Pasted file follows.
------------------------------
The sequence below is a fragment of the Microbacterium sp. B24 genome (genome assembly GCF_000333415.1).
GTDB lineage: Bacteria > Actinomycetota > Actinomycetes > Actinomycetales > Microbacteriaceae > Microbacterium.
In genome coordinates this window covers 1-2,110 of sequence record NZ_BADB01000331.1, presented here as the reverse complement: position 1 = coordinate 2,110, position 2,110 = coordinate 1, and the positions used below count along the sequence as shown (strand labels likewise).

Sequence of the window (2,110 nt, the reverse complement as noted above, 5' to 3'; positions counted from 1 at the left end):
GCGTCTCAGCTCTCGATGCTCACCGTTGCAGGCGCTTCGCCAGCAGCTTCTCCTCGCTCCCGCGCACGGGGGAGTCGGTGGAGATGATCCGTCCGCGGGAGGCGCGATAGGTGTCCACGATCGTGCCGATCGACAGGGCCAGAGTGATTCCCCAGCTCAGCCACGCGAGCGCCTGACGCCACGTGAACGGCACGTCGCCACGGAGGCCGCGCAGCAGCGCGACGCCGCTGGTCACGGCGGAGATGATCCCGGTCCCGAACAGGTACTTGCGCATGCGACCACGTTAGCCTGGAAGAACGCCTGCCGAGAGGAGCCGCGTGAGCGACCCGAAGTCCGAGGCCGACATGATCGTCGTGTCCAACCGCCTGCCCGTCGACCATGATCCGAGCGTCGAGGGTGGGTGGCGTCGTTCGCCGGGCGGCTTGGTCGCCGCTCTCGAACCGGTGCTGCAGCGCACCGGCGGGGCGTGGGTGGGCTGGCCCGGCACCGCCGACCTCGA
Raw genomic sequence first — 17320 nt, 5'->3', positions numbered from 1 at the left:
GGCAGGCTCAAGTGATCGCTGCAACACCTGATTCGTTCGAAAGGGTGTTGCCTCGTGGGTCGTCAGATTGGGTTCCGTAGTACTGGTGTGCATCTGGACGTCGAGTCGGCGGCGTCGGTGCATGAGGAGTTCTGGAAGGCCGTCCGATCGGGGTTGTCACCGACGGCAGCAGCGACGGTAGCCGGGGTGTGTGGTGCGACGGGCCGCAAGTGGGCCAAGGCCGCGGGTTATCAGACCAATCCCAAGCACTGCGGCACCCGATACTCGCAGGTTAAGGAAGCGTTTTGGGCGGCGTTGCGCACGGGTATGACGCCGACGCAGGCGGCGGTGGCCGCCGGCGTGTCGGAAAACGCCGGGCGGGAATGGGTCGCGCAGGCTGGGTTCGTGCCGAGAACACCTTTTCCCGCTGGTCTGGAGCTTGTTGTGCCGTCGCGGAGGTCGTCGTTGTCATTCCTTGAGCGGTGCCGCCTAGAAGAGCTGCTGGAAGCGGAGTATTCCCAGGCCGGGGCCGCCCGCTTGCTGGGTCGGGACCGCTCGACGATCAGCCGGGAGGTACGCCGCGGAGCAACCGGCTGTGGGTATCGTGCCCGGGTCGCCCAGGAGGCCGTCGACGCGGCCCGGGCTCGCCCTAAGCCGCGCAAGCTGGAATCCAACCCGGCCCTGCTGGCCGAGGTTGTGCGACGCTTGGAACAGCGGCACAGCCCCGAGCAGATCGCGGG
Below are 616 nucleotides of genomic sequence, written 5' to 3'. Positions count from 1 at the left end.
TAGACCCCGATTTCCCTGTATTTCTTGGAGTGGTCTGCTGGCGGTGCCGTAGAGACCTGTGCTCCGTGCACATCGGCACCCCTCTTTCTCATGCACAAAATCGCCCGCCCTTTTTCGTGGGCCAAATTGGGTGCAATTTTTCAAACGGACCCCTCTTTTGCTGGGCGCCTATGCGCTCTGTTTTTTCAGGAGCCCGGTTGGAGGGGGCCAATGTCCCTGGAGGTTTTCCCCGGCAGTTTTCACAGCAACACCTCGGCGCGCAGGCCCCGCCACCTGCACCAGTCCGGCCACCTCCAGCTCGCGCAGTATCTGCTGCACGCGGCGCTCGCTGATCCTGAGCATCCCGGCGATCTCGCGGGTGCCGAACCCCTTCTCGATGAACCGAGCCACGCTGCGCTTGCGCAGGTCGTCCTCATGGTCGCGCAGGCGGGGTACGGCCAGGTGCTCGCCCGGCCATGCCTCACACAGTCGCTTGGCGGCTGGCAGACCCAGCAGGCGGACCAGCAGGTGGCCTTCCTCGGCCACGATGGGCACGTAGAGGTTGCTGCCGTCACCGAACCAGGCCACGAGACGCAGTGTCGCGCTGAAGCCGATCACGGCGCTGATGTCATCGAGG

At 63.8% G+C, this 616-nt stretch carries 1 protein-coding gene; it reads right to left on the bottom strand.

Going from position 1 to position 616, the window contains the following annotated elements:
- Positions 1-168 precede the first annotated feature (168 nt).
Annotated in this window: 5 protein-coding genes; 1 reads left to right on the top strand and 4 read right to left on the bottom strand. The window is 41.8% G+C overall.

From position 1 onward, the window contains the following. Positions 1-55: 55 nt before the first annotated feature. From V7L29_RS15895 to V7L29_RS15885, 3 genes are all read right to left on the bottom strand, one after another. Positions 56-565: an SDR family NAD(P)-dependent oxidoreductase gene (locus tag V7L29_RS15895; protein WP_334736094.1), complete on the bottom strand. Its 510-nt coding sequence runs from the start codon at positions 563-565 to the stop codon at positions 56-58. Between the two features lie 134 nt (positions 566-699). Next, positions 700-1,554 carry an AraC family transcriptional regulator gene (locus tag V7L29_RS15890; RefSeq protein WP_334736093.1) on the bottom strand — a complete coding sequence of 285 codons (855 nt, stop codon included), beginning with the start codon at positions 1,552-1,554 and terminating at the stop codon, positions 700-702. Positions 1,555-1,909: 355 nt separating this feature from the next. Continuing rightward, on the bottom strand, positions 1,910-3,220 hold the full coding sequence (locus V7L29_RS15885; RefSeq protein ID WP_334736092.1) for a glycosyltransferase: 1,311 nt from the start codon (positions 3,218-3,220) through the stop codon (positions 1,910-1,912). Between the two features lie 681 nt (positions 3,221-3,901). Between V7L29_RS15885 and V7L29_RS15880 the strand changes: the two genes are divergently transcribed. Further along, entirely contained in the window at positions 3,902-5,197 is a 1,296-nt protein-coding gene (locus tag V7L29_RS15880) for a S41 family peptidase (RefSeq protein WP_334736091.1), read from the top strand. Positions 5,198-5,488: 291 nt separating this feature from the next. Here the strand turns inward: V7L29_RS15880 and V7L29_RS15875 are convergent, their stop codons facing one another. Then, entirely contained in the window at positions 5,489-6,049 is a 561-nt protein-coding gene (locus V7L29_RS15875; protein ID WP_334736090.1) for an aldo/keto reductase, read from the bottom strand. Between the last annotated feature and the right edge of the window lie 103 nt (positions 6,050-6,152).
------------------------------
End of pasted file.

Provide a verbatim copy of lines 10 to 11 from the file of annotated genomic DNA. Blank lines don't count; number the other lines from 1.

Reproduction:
At 63.8% G+C, this 616-nt stretch carries 1 protein-coding gene; it reads right to left on the bottom strand.

Going from position 1 to position 616, the window contains the following annotated elements: